Renowned journalist Kuldip Nayar passed away in a New Delhi hospital on Wednesday night. He was 95. Nayar, a former Delhi resident editor of The Statesman, was also a well known author and human rights activist.
He is survived by his wife and two sons. Nayar died around 12.30 am at a private hospital, according to his elder son Sudhir Nayyar. His last rites will be performed at 1 pm today.
Nayar had served as the High Commissioner of India to the United Kingdom in 1990.
Nayar was born on August 14, 1923, in Punjab’s Sialkot (now in Pakistan). Having started his career with an Urdu newspaper, Anjam, Nayar went on to work with a number of news organisations. Apart from The Statesman, Nayar had worked with The Indian Express among other newspapers.
Nayar was an Urdu press reporter when the then Prime Minister Indira Gandhi imposed Emergency in 1975. He was among the journalists who had staunchly opposed the Emergency, and was jailed under the Maintenance of Internal Security Act (MISA) for leading a protest.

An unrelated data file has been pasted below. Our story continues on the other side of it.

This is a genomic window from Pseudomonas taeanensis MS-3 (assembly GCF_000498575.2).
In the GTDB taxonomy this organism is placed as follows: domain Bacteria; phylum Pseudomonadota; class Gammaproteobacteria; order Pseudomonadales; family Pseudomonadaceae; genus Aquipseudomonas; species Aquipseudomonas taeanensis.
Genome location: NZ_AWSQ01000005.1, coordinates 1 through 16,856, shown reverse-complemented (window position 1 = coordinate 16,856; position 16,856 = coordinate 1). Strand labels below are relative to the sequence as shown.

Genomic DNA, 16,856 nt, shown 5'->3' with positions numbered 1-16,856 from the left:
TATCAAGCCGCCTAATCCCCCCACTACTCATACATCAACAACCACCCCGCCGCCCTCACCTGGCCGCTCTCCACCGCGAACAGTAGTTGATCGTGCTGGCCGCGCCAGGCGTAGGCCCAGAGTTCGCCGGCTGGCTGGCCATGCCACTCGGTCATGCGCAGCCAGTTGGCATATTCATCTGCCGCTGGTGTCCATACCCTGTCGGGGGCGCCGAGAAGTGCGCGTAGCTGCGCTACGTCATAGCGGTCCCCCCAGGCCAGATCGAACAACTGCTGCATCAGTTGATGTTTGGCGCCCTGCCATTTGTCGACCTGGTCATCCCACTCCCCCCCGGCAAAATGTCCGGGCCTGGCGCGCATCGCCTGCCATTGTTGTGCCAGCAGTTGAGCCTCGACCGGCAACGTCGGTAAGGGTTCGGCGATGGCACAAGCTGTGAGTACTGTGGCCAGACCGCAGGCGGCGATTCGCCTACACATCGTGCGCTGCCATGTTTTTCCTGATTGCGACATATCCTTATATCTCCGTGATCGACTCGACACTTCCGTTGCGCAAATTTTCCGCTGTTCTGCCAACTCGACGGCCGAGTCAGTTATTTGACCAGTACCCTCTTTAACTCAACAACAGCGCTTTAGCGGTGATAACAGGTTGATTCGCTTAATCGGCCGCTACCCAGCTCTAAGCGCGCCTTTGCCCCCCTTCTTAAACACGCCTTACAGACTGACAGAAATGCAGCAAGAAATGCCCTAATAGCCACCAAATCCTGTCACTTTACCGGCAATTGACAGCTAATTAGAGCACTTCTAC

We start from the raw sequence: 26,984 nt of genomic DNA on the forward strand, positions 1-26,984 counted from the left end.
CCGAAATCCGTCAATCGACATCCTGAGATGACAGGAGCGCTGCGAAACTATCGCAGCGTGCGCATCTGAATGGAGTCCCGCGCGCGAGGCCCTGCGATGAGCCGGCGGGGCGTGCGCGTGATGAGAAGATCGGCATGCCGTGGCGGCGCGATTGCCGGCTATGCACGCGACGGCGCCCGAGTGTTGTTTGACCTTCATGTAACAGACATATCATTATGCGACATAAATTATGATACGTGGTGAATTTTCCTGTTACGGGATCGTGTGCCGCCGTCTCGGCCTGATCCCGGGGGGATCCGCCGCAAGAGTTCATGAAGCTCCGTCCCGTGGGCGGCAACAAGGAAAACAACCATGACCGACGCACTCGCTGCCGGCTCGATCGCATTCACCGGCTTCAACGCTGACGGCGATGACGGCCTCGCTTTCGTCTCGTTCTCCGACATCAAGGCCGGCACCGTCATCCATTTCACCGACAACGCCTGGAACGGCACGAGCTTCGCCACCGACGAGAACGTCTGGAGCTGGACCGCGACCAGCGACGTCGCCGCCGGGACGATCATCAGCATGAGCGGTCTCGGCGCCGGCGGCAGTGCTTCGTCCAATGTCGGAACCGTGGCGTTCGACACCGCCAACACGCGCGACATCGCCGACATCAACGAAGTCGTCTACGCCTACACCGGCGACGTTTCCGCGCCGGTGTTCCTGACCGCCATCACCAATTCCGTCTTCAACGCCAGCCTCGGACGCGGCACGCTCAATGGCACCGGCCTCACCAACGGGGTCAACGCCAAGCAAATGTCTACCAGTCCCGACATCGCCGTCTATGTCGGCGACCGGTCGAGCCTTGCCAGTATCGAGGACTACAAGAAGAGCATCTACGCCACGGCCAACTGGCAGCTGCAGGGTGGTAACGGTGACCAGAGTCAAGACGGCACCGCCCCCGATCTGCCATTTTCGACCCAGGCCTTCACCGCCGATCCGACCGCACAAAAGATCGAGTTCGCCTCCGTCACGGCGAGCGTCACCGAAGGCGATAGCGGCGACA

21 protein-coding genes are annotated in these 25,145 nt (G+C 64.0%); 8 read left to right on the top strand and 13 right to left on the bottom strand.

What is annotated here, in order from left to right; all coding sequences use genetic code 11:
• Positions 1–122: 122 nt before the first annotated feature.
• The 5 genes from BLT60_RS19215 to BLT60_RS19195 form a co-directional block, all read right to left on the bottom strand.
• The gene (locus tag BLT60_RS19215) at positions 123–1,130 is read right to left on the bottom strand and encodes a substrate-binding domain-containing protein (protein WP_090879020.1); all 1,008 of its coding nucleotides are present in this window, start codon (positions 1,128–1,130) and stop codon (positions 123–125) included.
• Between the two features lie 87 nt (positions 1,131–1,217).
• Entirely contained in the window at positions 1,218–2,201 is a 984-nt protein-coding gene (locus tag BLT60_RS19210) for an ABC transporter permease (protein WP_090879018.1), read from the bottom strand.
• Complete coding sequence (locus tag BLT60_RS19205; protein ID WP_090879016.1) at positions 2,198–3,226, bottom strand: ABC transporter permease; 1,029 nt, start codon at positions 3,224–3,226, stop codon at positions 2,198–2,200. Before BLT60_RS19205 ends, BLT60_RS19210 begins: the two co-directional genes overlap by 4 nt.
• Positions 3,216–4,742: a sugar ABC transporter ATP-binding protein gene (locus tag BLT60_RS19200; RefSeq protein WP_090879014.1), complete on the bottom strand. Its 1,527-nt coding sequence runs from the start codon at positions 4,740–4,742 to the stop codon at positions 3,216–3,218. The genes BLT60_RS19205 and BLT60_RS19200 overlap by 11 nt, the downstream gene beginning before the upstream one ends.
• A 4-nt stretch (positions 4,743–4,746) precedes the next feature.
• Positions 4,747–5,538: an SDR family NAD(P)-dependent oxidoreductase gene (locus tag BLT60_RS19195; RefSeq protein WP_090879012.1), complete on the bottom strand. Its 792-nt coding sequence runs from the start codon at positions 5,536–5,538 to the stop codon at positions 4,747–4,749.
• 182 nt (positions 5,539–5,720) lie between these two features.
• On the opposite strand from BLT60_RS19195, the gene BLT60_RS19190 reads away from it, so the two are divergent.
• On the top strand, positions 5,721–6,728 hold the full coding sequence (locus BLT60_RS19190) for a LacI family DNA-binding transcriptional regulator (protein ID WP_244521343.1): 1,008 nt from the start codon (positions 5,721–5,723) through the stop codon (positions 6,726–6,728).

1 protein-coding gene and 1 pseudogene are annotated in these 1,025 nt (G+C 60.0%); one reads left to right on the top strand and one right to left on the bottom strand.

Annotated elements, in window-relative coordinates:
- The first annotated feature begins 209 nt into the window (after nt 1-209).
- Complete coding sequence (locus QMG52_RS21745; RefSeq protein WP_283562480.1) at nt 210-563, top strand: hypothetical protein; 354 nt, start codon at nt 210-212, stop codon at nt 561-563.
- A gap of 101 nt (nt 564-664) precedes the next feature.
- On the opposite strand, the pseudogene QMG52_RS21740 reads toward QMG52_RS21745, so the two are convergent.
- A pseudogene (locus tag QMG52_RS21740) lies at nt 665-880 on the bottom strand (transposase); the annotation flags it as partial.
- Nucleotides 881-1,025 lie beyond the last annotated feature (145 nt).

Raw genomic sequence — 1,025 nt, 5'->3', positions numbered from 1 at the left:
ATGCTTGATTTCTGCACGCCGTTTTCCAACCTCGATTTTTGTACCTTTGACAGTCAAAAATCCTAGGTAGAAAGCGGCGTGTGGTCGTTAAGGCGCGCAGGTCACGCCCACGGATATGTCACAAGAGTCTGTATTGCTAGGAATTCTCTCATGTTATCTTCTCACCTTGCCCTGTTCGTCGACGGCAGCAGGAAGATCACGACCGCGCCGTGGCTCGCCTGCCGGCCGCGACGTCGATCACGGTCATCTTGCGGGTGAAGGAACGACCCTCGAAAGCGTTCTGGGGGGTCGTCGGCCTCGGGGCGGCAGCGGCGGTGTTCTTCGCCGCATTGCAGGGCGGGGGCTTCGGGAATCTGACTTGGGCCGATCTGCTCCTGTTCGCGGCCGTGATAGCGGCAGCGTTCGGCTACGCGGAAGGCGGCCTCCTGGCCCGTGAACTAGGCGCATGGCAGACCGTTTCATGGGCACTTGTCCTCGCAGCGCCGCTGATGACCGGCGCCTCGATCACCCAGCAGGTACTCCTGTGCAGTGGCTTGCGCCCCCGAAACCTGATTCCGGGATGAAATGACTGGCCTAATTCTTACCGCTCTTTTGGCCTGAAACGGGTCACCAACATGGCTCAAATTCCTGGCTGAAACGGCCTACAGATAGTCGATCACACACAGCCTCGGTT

“Emergency was a curse. People were killed, but their families were not given any recognition. Riot victims got some claim, but what about widows and children who were left orphan, nobody even talk about their grievances,” Nayar had said once.
Meera Dewan, a filmmaker, had made a film, In His Inner Voice: Kuldip Nayar for Films Division.
In 2015, Nayar was honoured with ‘Lifetime Achievement Award’ for his contribution to journalism at the Ramnath Goenka Excellence awards.
Nayar had authored 15 books including “Beyond the Lines”, “India after Nehru”, and “Emergency Retold”.
Prime Minister Narendra Modi expressed grief over his demise. In a tweet, he wrote: “Kuldip Nayar was an intellectual giant of our times. Frank and fearless in his views, his work spanned across many decades. His strong stand against the Emergency, public service and commitment to a better India will always be remembered. Saddened by his demise. My condolences.”